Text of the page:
My Secret Life as a Spaghetti Coder
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I wanted to turn an HTML <select> element into an autocomplete. I also wanted to match on more than one attribute. So, I made jquery.autocomplete_from_select.js. Thoughts?

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I was having trouble with dragging and dropping elements using Scriptaculous's dragdrop.js. Apparently, I'm not the only one. The problem was:
I have a div with overflow = auto, so when there is more content than the size of the div, scrollbars appear. My draggables and droppables are all elements inside of that div. Everything works fine when the scrollbar is scrolled all the way to the top, but when you scroll it down any amount, the draggables fail.

The last bit of advice from Chad Fowler's 52 ways to save your job was to be a generalist, so this week's version is the obvious opposite: to be a specialist.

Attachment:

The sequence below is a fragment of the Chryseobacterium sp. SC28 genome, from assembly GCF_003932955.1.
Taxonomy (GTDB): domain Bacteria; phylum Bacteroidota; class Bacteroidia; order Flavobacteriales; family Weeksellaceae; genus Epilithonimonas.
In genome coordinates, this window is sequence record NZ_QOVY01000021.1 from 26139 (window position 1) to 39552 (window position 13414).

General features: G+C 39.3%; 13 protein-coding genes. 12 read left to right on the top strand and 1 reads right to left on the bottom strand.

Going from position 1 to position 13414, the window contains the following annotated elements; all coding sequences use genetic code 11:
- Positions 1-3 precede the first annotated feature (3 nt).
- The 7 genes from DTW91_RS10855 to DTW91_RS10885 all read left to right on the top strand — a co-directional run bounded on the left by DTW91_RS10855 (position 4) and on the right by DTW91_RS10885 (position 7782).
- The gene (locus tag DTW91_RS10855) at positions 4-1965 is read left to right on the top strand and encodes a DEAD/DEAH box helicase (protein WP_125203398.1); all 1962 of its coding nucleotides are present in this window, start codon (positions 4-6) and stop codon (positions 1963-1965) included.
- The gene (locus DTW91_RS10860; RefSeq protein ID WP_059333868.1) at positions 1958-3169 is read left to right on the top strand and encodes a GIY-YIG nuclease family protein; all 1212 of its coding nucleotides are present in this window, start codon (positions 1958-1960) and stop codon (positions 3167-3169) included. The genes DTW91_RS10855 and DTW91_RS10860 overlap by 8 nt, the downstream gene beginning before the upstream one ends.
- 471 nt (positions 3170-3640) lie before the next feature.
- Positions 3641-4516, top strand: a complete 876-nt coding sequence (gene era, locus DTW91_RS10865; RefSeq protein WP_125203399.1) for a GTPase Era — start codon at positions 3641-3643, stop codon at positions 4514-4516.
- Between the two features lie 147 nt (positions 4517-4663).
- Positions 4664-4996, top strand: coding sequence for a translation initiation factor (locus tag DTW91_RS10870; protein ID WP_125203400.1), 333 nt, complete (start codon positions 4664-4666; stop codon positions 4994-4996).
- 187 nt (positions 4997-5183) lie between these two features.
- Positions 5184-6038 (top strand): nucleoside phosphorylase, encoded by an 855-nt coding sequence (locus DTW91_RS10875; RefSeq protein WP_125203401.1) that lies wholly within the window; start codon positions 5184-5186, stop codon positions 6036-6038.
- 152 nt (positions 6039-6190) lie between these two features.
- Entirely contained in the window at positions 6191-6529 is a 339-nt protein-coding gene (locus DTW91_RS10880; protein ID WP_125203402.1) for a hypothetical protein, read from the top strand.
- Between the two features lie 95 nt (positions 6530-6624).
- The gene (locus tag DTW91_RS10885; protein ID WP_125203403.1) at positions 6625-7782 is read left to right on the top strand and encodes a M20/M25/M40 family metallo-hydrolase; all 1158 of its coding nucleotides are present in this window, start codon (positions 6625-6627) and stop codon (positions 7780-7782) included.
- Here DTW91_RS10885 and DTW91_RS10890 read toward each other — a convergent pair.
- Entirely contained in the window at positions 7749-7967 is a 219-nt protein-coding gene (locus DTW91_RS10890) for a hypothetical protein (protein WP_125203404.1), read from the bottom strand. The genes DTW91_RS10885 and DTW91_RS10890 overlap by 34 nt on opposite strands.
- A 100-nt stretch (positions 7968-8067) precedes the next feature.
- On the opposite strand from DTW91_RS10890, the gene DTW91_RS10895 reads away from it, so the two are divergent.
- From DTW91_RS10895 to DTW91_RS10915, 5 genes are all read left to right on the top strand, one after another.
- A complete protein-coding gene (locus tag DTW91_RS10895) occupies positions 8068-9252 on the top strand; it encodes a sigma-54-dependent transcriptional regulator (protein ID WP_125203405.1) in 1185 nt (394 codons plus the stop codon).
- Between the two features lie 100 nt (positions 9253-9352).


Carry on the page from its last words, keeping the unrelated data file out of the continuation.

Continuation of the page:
The intersection point between the two seemingly disparate pieces of advice is that you shouldn't use your lack of experience in multiple technologies to call yourself a specialist in another. Just because you develop in Java to the exclusion of .NET (or anything else) doesn't make you a Java specialist. To call yourself that, you need to be "the authority" on all things Java. More...

The second talk I attended at NFJS was Stuart Halloway's JavaScript for Ajax Programmers. I had planned to attend a different session, but all the seats were full, and Stuart's presentation was in the large room, so I figured I could sneak in a bit late without anyone taking much notice.

After attending the session, I wasn't upset that the other one had been full - Stuart had quite a few tidbits of solid advice to give us. The funny thing is, I read his blog and didn't realize he was at the conference until I entered the room and saw the first slide. If I had known, I would have likely attended his presentation anyway, so the fact that the other one was full was a stroke of luck in that regard (although, I know it would have been good as well because I've been in courses from the speaker). More...


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